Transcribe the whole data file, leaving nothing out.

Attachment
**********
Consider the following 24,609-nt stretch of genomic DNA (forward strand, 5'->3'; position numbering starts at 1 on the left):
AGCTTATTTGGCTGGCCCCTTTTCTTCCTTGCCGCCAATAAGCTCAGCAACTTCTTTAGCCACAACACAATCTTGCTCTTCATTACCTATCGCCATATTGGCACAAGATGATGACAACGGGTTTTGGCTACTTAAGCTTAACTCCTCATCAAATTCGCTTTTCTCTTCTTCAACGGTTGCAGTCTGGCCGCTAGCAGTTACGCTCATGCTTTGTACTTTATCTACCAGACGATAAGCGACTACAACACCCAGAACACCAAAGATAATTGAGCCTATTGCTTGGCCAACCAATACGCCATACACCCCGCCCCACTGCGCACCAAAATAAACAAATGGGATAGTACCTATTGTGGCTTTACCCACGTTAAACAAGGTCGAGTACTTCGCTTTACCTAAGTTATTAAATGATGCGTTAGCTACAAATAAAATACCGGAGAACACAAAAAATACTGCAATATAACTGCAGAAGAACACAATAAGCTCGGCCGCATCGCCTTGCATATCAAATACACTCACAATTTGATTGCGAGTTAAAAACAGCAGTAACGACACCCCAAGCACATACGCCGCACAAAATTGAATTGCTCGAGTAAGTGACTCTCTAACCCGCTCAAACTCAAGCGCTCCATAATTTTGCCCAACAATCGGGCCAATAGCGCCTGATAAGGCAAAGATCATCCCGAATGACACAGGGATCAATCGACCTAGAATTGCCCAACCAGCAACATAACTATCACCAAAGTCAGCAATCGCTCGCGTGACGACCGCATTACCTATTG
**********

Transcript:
Consider the following 24,609-nt stretch of genomic DNA (forward strand, 5'->3'; position numbering starts at 1 on the left):
AGCTTATTTGGCTGGCCCCTTTTCTTCCTTGCCGCCAATAAGCTCAGCAACTTCTTTAGCCACAACACAATCTTGCTCTTCATTACCTATCGCCATATTGGCACAAGATGATGACAACGGGTTTTGGCTACTTAAGCTTAACTCCTCATCAAATTCGCTTTTCTCTTCTTCAACGGTTGCAGTCTGGCCGCTAGCAGTTACGCTCATGCTTTGTACTTTATCTACCAGACGATAAGCGACTACAACACCCAGAACACCAAAGATAATTGAGCCTATTGCTTGGCCAACCAATACGCCATACACCCCGCCCCACTGCGCACCAAAATAAACAAATGGGATAGTACCTATTGTGGCTTTACCCACGTTAAACAAGGTCGAGTACTTCGCTTTACCTAAGTTATTAAATGATGCGTTAGCTACAAATAAAATACCGGAGAACACAAAAAATACTGCAATATAACTGCAGAAGAACACAATAAGCTCGGCCGCATCGCCTTGCATATCAAATACACTCACAATTTGATTGCGAGTTAAAAACAGCAGTAACGACACCCCAAGCACATACGCCGCACAAAATTGAATTGCTCGAGTAAGTGACTCTCTAACCCGCTCAAACTCAAGCGCTCCATAATTTTGCCCAACAATCGGGCCAATAGCGCCTGATAAGGCAAAGATCATCCCGAATGACACAGGGATCAATCGACCTAGAATTGCCCAACCAGCAACATAACTATCACCAAAGTCAGCAATCGCTCGCGTGACGACCGCATTACCTATTG